Household supplies from detergent to diapers are poised to slap consumers with sticker shock this fall, even as the US slowly shakes off its pandemic woes.
Procter & Gamble — the maker of Tide detergent, Pampers diapers and Gillette razors — said Tuesday it plans to raise prices on a slew of products by September, citing the rising cost of raw materials and shipping.
The announcement comes weeks after rival Kimberly-Clark, which makes Scott toilet paper and Huggies diapers, announced mid- to high-single-digit price hikes by June.
Procter & Gamble blamed its price increases on the “impact of rising commodity prices,” including surging costs for raw materials like wood pulp and resin.
Prices are rising in the food aisle as well, with shortages causing bizarre demand for products like Grape-Nuts cereal, which started selling on the black market for as much as $100 a box during the dark days of the pandemic.
Post, the Minnesota company that makes the crunchy, high-fiber cereal, said in March it was back at full capacity and cited production glitches related to skyrocketing pandemic demand for the product.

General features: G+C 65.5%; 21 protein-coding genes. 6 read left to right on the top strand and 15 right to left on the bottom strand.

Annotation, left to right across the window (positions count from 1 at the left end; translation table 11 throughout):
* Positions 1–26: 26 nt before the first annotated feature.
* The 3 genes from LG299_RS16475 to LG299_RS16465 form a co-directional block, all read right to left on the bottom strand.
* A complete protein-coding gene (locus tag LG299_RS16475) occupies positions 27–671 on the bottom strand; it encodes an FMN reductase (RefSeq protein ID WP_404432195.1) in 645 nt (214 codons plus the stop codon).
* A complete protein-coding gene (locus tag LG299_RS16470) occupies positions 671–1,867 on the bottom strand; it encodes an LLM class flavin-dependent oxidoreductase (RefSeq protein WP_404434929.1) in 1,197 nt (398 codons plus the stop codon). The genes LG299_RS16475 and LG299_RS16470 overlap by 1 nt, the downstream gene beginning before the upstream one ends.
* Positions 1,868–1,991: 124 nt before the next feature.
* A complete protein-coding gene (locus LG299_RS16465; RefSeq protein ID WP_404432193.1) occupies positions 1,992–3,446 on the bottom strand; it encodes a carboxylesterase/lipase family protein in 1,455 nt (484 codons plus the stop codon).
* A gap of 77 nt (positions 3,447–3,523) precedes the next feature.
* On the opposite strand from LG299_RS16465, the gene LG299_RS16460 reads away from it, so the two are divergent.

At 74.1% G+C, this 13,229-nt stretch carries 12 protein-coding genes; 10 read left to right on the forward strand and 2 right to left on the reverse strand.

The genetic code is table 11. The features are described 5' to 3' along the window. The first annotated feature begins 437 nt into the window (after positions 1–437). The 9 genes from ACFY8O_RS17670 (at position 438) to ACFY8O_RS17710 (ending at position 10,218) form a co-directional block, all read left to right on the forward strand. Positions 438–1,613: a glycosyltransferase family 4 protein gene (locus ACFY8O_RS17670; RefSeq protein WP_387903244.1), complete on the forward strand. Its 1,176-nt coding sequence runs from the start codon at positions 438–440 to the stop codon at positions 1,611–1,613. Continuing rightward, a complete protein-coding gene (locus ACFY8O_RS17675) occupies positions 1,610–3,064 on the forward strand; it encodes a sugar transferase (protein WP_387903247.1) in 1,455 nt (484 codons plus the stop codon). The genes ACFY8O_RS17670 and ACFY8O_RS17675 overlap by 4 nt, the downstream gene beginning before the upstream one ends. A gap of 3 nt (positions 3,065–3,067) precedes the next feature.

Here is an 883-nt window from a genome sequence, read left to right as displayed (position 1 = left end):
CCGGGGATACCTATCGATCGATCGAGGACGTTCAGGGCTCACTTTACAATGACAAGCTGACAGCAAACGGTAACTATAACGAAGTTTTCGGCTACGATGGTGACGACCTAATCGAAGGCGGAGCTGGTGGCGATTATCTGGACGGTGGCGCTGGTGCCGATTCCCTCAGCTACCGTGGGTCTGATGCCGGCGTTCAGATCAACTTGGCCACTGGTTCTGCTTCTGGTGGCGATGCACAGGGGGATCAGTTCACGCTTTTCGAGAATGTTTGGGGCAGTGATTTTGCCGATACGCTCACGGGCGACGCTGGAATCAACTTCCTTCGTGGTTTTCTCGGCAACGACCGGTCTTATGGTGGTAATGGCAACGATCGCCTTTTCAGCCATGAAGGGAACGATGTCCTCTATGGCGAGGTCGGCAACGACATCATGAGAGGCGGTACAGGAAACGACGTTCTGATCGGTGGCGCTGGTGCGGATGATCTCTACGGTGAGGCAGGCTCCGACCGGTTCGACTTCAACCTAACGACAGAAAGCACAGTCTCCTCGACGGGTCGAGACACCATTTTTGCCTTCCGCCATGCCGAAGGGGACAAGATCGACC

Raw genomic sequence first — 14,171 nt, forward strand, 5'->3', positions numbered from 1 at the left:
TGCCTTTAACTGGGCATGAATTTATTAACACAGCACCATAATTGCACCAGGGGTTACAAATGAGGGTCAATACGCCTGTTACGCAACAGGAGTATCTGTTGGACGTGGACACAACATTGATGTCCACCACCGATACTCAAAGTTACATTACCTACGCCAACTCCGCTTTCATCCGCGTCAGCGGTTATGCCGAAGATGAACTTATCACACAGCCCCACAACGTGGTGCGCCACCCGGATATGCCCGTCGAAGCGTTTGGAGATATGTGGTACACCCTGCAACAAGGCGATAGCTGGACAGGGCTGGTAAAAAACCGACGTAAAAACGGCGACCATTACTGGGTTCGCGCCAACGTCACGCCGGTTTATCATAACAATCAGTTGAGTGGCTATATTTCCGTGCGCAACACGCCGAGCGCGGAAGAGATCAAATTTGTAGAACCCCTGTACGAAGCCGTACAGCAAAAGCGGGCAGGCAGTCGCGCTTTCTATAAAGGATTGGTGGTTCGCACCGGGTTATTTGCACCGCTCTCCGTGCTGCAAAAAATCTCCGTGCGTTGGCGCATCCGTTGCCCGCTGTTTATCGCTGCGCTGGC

Cheerios maker General Mills is ticking up prices on major brands, as is Hormel Foods Corp., which makes Jennie-O ground turkey and Skippy peanut butter. J.M. Smucker Co. has already boosted the price of Jif peanut butter and is considering hikes on its pet products, according to reports.
Paper products are going up because of a shortage in pulp and polymer resins, while other products are becoming more expensive because of increased shipping and transportation costs due to the pandemic, manufacturers said.
The last time paper product prices went up significantly was in 2018, when there was a similar run on pulp, experts said.
The consumer price index, which measures what consumers pay for most goods, jumped by 2.6 percent in the year ended in March — or the biggest 12-month increase since August 2018, according to government data.
“It’s a different situation, as everywhere in the world countries are in very different places as far as coming out of the pandemic,” Procter & Gamble’s chief operating officer, Jon Moeller, told the Wall Street Journal. “There is very strong consumption across the board.”